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KINGS OF LEON Come Around Sundown (2010)

Kings Of Leon

You've released three albums and are doing pretty well - nothing spectacular, but building a growing reputation. Suddenly you release your fourth album, and from left field it becomes an overnight phenomenon, and everyone wants a slice of your pie.

That's just what happened when the Kings released their 2008 album Only By Night - a massive, massive record that sold over 6 million copies worldwide and in the process earned the band four Grammy and two Brit awards. So the million dollar question is ‘just how the hell do you follow that?'

In the Kings case they take the only sensible course of action - don't change a winning formula, and aim to keep the customer satisfied. So, although Come Around Sundown, the band's fifth album, was recorded in New York as opposed to Nashville, the production team of Angelo Petraglia and Jacquire King was retained.

Ironically kicking off the set, The End sees Come Around Sundown picking up exactly where Only By Night left off with all the trademark Kings Of Leon signature marks present and correct - the guitars painting a wide sonic canvass, a pulsing bass line and lazy drum patterns. But as the album moves into the first single - Radioactive - a slightly different perspective begins to emerge - shimmering Edge style guitars, an almost Police style rhythm and shades of gospel, although Caleb Followill's distinctive vocal style mean you'd never mistake it for anyone else.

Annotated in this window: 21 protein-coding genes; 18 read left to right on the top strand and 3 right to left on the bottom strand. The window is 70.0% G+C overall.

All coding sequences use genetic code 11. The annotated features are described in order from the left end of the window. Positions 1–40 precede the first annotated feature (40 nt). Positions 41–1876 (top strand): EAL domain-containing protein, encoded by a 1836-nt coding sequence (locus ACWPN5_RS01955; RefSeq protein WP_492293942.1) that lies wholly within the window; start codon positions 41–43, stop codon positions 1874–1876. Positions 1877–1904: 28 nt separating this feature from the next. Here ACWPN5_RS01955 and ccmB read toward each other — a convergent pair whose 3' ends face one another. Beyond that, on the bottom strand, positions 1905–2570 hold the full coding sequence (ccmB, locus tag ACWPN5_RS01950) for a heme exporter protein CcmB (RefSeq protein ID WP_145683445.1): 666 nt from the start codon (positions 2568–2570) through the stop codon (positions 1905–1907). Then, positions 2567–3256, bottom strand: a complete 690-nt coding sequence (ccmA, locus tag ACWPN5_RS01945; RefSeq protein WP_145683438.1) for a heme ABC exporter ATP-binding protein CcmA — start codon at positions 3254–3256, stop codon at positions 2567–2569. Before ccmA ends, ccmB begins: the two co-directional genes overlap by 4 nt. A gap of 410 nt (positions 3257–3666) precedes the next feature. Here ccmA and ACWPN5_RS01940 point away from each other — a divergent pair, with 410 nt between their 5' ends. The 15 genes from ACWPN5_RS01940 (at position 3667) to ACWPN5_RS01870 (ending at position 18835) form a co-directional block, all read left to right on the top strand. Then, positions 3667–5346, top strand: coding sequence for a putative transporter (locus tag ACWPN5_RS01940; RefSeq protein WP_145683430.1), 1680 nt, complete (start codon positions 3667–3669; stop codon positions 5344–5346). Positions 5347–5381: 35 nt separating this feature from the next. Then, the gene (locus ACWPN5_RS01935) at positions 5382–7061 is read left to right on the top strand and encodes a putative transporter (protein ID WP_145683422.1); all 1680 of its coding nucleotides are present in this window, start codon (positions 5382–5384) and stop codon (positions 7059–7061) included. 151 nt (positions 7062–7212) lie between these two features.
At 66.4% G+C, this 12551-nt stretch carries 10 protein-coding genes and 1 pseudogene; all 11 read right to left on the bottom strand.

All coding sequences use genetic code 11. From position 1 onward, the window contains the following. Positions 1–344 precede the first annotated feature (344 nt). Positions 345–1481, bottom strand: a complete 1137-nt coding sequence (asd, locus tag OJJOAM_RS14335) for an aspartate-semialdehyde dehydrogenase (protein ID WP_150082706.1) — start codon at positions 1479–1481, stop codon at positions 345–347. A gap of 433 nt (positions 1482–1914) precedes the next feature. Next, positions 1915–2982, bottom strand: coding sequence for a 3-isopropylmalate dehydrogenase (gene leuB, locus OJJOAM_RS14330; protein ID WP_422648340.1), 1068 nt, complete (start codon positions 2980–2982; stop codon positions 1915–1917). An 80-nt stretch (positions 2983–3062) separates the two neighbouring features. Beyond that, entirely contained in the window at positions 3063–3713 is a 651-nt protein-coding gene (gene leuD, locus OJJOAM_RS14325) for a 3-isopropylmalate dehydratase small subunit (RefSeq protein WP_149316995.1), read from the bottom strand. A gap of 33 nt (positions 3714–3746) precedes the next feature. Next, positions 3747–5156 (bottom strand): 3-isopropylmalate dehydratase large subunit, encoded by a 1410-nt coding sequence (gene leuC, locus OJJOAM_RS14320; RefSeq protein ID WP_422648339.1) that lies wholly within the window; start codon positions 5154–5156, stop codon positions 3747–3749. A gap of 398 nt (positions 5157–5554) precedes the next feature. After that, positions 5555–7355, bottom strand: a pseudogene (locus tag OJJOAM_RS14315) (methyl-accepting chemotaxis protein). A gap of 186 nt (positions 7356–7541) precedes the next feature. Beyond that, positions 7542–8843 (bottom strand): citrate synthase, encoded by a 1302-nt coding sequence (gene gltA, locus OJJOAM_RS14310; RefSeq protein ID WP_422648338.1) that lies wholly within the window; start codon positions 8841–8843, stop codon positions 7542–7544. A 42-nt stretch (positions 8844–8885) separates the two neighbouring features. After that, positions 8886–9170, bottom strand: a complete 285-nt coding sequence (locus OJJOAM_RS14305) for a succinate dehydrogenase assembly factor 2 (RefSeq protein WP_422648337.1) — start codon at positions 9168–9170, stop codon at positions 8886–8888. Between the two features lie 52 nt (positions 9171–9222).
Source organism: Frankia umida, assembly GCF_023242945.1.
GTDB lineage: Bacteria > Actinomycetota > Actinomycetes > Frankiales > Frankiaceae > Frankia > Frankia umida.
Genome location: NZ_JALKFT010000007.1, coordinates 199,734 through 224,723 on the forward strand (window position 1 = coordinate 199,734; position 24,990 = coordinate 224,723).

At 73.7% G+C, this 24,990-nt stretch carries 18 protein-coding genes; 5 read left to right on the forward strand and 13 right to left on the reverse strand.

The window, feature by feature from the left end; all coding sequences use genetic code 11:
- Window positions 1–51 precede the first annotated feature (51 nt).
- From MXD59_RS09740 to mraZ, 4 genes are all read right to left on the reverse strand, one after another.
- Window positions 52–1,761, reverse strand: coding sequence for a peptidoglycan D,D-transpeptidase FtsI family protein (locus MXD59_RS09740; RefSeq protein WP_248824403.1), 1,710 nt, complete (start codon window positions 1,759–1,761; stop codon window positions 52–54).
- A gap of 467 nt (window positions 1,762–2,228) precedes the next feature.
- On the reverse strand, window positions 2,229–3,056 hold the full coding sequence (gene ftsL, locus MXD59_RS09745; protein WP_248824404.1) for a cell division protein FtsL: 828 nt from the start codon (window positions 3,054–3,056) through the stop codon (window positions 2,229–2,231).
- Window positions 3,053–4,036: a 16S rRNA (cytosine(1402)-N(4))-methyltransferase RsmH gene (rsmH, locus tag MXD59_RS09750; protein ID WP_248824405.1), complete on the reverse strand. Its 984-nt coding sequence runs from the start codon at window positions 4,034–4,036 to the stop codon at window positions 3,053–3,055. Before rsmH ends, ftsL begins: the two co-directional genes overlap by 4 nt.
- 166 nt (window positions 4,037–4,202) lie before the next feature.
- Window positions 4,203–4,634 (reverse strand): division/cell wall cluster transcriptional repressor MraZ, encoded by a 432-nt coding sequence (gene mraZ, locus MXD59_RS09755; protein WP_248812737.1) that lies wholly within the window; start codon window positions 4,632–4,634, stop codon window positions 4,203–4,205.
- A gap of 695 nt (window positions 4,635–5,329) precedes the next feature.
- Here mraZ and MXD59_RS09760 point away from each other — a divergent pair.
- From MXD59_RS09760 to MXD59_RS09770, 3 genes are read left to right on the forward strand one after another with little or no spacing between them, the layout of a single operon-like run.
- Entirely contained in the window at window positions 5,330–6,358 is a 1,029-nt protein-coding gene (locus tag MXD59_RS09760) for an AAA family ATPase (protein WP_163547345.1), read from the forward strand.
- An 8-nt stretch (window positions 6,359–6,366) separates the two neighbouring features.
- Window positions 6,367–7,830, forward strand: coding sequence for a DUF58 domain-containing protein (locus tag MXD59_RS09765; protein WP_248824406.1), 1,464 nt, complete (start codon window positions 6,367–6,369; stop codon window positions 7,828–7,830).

And that just about sums up Come Around Sundown - at every turn it's instantly recognisable as the Kings Of Leon, but it's almost as if the band were rushed or trying too hard. In the main, the songs are short and pacey as opposed to stretched out and laid back, and there's nothing that immediately has the chart potential of Sex On Fire or Use Somebody.

It's very difficult to put a finger on it, but while the band's earlier releases sounded as if they were going where the flow took them, Come Around Sundown sounds more contrived and polished. The fact that Kings Of Leon weren't, was part of their charm. Beach Side is a case in point - a great track, but it sounds as if it were made for radio as opposed to finding its way there by chance. One wonders what record company pressures the band was under to come up with another commercial monster of a record.

That's not to say Come Around Sundown is a bad album, far from it. It's thoroughly enjoyable and worms its way under your skin with each listen. The album closer - Pickup Truck - being a good example. No doubt Come Around Sundown will sell by the truck load, but somehow you can't help but suspect that it will actually sounds better live - with a few rough edges.


Review by Pete Whalley


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***** Out of this world | **** Pretty damn fine |
*** OK, approach with caution unless you are a fan |
** Instant bargain bin fodder | * Ugly. Just ugly

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